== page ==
Apart from the Oxbridge connection, there was a willingness to take the form and content of television and shake it up as much as possible – programme formats, especially current affairs, were ridiculed (a parody of "This Week", even down to the Sibelius theme tune, was retitled "Ethel The Frog", and "World Forum", appearing to be a discussion between great political leaders, degenerated into a game show in which Lenin failed to win a three piece suite). And then there was the use of the BBC-1 globe, with strange announcements like "we interrupt this programme to make it as annoying as possible for you", or in one instance, having a continuity announcer, on the edge of a breakdown, struggle to say "This is BBC-1".
It became impossible to tell where the programme ended or began, and it made some of the programmes look a bit strange that were scheduled after it, especially as some of the BBC’s familiar faces appeared in "Python", like Jimmy Hill and Richard Baker. Eric Idle, in "Rutland Weekend Television", took this idea a stage further, sending up not only programmes and presentation but having BBC-2 make announcements that the station was handing over the next half-hour to RWT, which confused viewers no end. Before we switch to the other side, as it were, a brief mention for "EBC-1" (Emu’s Broadcasting Company) from 1976-78. That’s all it’s getting!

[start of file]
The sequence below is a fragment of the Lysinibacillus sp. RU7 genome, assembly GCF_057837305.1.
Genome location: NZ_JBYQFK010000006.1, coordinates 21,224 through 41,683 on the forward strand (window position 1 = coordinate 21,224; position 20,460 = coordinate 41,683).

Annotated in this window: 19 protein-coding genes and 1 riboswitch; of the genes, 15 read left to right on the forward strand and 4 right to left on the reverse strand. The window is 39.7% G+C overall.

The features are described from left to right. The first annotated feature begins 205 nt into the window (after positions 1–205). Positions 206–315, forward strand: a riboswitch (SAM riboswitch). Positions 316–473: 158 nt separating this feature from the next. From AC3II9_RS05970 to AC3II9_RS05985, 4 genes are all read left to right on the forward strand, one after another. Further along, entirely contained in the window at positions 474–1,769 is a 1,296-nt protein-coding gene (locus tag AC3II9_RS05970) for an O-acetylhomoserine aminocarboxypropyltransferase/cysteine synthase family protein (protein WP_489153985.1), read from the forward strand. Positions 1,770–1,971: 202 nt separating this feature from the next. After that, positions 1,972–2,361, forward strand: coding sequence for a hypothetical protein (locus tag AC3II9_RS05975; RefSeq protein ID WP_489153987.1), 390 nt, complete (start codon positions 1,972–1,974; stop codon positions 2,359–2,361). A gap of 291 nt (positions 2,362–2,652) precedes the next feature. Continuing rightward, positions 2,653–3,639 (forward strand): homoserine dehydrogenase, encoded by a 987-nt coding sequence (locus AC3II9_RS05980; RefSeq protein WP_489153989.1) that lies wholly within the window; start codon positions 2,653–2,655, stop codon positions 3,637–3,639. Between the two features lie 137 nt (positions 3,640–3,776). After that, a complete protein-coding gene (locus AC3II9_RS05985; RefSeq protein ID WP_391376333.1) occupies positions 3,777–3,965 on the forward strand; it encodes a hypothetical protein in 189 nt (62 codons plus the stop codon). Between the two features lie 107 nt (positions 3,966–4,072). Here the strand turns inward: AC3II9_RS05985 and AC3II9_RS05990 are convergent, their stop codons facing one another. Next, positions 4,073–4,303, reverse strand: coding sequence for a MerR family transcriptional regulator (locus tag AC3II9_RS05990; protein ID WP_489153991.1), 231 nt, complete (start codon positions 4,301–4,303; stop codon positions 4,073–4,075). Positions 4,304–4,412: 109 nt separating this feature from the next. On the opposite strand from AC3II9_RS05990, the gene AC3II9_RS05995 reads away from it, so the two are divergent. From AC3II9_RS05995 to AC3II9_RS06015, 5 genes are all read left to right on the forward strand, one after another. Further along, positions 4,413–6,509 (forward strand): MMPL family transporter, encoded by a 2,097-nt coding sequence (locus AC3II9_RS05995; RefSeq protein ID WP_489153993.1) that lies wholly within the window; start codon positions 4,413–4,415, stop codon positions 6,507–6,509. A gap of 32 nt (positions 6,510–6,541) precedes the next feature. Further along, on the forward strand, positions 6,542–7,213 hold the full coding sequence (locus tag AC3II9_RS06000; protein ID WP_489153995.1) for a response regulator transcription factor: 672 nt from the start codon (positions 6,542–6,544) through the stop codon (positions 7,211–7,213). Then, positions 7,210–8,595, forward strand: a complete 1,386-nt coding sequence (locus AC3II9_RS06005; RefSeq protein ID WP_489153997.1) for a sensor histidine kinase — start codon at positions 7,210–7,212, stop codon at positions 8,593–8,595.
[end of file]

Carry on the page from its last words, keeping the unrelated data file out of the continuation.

A choice of viewing